This past year has brought about some game-changing events for the financial services industry, and we will continue to see the impact of these moving forward. For credit unions, digital investments will continue to be a top priority; the branch’s role will continue to evolve; as will payments preferences among members.
While the financial service industry will continue to realize the effects of these changes, some trends should not be ignored as credit unions continue to set (and reset) their priorities for 2021 and beyond. Below, Strategic Resource Management (SRM) offers three observations and follow-up recommendations.
- Digital Investments Continue to Thrive
It is no secret that digital investments paid off in a big way for those credit unions with the foresight to have laid the groundwork before the pandemic. However, the task is far from complete. More and more credit unions are finding that digital banking extends well beyond selecting online and mobile solution providers.
Members now expect access to their finances 24/7, making features like single sign-on and biometric authentication key. Services such as predictive analytics to anticipate likely needs will play a growing role in the digital banking ecosystem, with open banking and API integration playing important roles in embedding such features into apps.
Additionally, there is a growing roster of financial institutions of all sizes joining Google’s co-branded digital initiative, Google Pay-linked checking accounts, as well as using the co-branded Apple card. Following suit, more credit unions will form fintech partnerships to leverage and neutralize big tech’s incursion into the marketplace – something that will ultimately help credit unions better scale and compete in the market.
- The Evolving Branch
As members continue recalibrating their banking habits away from branches and towards digital channels, credit unions will continue to factor these pandemic-related preferences in their budgets and strategic planning. Some credit unions have already figured out how to operate more efficiently with less reliance on their physical footprints. For example, many have adopted “by appointment only” models for their brick-and-mortar locations, channeling most traditional transactional activities to the drive-through window and remote apps.
These trends do not imply that the branch will vanish entirely, however. Many are transforming their branches to be more of a service, sales, and advice center. Envision a “doctor’s office” model for the branch of the future. Whether or not by appointment, members will visit less frequently but with more complex cases that require advanced consultation.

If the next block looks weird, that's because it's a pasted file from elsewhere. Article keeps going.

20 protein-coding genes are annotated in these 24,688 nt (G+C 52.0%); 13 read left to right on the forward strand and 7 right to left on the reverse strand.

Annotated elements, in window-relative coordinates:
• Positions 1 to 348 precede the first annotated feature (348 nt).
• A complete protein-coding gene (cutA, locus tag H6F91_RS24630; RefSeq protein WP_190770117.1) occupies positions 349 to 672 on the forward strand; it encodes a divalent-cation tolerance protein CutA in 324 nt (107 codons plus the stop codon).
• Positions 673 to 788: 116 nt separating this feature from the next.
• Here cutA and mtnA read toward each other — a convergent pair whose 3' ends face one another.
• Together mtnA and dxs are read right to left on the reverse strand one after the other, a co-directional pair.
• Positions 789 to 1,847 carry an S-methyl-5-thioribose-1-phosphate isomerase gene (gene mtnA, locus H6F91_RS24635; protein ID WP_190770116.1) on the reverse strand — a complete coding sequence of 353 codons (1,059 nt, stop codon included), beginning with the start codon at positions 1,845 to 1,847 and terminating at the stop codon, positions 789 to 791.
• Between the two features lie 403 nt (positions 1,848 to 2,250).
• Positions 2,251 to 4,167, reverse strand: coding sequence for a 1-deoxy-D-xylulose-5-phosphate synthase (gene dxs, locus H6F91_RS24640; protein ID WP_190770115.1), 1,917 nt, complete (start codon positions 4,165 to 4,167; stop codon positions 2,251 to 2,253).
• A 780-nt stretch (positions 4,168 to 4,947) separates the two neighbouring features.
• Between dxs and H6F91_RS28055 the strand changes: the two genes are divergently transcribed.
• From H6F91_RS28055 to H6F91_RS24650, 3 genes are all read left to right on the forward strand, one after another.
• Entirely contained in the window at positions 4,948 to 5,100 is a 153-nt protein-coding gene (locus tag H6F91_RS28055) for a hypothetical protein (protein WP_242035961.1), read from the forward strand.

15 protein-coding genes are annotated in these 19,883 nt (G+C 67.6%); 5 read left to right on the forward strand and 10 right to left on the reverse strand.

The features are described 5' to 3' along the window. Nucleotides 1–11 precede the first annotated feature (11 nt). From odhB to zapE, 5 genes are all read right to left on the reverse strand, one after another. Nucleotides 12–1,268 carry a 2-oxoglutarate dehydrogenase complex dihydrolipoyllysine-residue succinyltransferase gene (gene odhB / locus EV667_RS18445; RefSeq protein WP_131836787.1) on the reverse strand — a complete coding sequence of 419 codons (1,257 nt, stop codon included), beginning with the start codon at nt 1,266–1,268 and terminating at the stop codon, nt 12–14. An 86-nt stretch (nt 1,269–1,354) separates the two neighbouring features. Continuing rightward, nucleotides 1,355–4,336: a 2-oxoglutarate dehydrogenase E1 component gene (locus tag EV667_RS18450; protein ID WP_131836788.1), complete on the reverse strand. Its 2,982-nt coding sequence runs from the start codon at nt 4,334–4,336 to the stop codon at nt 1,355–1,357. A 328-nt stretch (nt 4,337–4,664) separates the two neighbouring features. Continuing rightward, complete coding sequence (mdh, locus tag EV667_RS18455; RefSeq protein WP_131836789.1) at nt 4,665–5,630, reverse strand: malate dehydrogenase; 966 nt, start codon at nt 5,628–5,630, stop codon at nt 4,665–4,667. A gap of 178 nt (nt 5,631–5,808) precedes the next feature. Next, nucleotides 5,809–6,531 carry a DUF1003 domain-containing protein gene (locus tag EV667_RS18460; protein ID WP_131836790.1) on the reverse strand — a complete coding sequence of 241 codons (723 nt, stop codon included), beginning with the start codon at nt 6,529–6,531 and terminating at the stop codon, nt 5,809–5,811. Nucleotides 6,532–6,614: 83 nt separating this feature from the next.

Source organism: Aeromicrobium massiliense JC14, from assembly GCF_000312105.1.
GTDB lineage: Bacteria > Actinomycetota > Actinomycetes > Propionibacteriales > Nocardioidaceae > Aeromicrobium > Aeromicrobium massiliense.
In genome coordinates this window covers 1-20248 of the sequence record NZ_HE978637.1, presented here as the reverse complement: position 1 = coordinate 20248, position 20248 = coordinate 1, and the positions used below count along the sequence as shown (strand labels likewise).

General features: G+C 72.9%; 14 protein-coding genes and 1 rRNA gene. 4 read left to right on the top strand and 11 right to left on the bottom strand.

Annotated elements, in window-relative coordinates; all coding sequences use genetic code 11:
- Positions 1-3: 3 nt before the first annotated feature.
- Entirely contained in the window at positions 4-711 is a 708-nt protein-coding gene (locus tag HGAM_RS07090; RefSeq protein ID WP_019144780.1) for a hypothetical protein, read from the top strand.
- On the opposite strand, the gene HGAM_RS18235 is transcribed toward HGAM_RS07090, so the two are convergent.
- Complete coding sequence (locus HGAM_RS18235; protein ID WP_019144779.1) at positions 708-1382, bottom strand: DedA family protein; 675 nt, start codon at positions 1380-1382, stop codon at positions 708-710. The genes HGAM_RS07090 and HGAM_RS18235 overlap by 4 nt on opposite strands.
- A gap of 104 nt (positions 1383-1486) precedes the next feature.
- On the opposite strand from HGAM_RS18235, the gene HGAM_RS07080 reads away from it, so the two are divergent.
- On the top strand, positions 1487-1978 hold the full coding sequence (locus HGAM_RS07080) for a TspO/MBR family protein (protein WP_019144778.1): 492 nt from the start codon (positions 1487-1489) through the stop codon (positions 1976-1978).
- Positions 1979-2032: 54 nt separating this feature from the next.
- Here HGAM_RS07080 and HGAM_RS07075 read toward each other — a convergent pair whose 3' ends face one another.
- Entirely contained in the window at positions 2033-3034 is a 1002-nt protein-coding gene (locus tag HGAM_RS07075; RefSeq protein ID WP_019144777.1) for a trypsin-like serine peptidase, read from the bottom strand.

- Contactless Payments – The Way of the Future
A year ago, “contactless” was an obscure term typically associated with the new generation of debit and credit cards. Despite the convenience of the “tap and go” approach, it wasn’t until the pandemic hit that adoption of contactless payment methods began to rise significantly.
After March of 2020, heightened hygienic concerns drove a change in consumer payment behavior – consider how cash has now fallen out of favor, the new scrutiny about passing a plastic card between customer and clerk, or interacting with an unclean touch-screen handled by countless others. By the time the pandemic subsides, contactless payments will have become a habit for consumers, making this form of payment not likely to go by the wayside.
In addition to contactless payment adoption, card issuers will need to continue to cater to the Card Not Present (CNP) market or lose ground in share-of-wallet. As with contactless cards, consumers’ concern for their health is driving a marked increase in CNP transactions. CNP levels are unlikely to drop as the convenience of home delivery and online shopping continues to be the default choice for many consumers.
Adjusting to the Ongoing Economic Fluctuations
A return to the economy of late 2019 is unlikely for some time. Given this and what our experts have seen advising credit unions across the country through the ongoing economic fluctuations, here are a few balance sheet strategies we would suggest:
- Monitor trends in deposit activity. Many accounts are currently seeing strong in-flows, but this could reverse and requires ongoing attention;
- Assess client refinancing deals against their balance sheet capacity;
- Consider the influences of government stimulus funds on lending opportunities and the associated risks; and
- Pursue opportunities to reduce costs without impacting member experience – focused negotiations with third-party vendors often provide a valuable source of such savings or increased non-interest revenue.
While the industry has undoubtedly experienced large-scale changes this past year, it has shown an ability to adapt to new economic realities by investing in technology to strengthen efficiency and profitability. The credit unions that will adapt best have preparations in place for future market fluctuations to enable them to survive and thrive against the changes to come.